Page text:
|Location of Origin: Europe|
|Dimensions: 18h x 18w in|
|Primary Classification: Antique Picture Frames and Fine Art for Sale : European Art|
|Secondary Classification: Modern and Contemporary Art|
|Austrian painter Gustav Klimt (1862 - 1918) was successful as a conventional artist but from 1894 he fell increasingly under the spell of modern art movements including Impressionism, Pointilism, and Symbolism. Klimt began to depict unidealized figures based directly on live models (often prostitutes) and to delve into the mysteries of primitivism and the occult. Although others had pioneered these fields (from Edouard Manet with 'Olympia,' 1863, to Ferdinand Khnopff with 'Le Sang de Meduse,' 1898), Klimt synthesized their themes and styles, and combined them with his highly developed artistic ability, sense of fantasy, and personal interests, in a manner that was strictly unique and that took modern art in new directions.|
Born in Baumgarten, Gustav Klimt was awarded a scholarship to the Vienna School of Arts and Crafts, where he studied architectural painting. From 1879 to approximately 1890, working with his brother Ernst and their friend Franz Matsch, he continued to receive important commissions for architectural paintings in the late Baroque style. Klimt's compositions during this period were dynamic, utilized a variety of viewpoints, relied on traditional sources for their iconography. His figures were idealized and traditionally draped.
The death of his brother and father in 1892 deprived Klimt of his closest supporters and most frequent collaborator (brother Ernst) and also forced him to take on the daunting financial responsibilities of the two surviving families. During this period of emotional and financial stress, he began to explore the aesthetics and sexual politics of the avant garde. He met Emilie Flöge, who was to become his life-long companion despite his frequent liaisons and with other women, many of whom became the mothers of his offspring. In 1897 he became one of the founding members and president of the Vienna Secession and remained with the group until 1908. The group's goal was the promulgation of unconventional art and by extension the unconventional lifestyle beloved of the group and its free-thinking clientele.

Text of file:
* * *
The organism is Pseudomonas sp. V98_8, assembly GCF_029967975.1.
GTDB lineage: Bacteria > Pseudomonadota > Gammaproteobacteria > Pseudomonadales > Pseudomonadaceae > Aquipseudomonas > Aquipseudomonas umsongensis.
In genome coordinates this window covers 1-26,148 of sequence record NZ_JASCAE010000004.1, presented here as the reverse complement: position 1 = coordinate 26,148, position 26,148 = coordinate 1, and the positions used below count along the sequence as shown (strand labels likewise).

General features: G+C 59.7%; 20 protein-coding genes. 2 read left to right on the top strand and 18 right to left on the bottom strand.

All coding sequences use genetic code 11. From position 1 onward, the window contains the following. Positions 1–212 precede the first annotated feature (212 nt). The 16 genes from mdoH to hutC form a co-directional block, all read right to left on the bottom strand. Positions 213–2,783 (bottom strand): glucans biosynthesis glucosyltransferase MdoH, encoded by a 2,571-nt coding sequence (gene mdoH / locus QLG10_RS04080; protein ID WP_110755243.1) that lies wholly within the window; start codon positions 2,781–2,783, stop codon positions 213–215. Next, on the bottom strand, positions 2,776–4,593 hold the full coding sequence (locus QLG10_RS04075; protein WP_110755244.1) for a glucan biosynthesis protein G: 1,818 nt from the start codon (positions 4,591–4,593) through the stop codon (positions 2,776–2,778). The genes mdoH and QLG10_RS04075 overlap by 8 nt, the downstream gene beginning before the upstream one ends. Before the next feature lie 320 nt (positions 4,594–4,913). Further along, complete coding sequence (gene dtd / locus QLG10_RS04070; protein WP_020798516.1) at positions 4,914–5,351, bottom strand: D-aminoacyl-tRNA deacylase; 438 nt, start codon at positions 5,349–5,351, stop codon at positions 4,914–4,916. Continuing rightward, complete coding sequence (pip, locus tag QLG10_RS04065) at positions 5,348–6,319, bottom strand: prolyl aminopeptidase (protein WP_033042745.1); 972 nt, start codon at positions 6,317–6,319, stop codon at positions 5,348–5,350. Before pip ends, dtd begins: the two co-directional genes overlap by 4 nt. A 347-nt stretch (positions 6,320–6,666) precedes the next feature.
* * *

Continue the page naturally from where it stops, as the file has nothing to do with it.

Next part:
In 1894, Klimt, who was then known as an academic painter, had been commissioned to create three paintings to decorate the ceiling of the Great Hall in the University of Vienna. Not completed until after 1900, his works, Philosophy, Medicine and Jurisprudence, were in his new unconventional style. The allegorical figures took the form of unidealized nudes, who as a result of their frank representation could be better described as naked. The iconography was unfamiliar and the compositions included tangles of sexually explicit bodies and mysterious figures emerging from clouds of smoke. The authorities considered them outrageous, even pornographic. When University of Vienna faculty petitioned to reject the murals, the scandal polarized Vienna's cultural and political factions.
By the end of the 1890s, Klimt was seeking a way to exhibit modern art - both fine and decorative - in an innovative setting that would appeal to Vienna's growing circle of progressive collectors. By first breaking with the monopolistic Künstlerhaus and then with official patronage, Klimt intended to build a broad-minded private clientele that would embrace his continuing stylistic development. Although his association with the Secession (and from 1903 with the Wiener Werkstätte) provided Klimt with some opportunities to produce decorative murals, after 1904 he concentrated on portraiture, continually receiving commissions from Vienna's forward-thinking upper middle class. It seems that art critic Berta Zuckekandl and those who attended her salon encouraged his break with tradition. Klimt's transformation from public to private artist seemed complete by 1905.
In the same year, Klimt and 23 other members of the Vienna Secession parted ways with the organization. The rupture resulted from a growing conflict between Klimt's group (including Carl Moll, Josef Hoffmann and others) and Josef Engelhart's group. According to Engelhart's group, the Klimt-Gruppe detracted from "pure" easel painting by including decorative art objects in exhibitions. The appointment of Carl Moll as managing director of Galerie Miethke in1905 provided alternative support for the Klimt-Gruppe, making their departure from the Secession easier. The Galerie Miethke became Klimt's exclusive Viennese art gallery.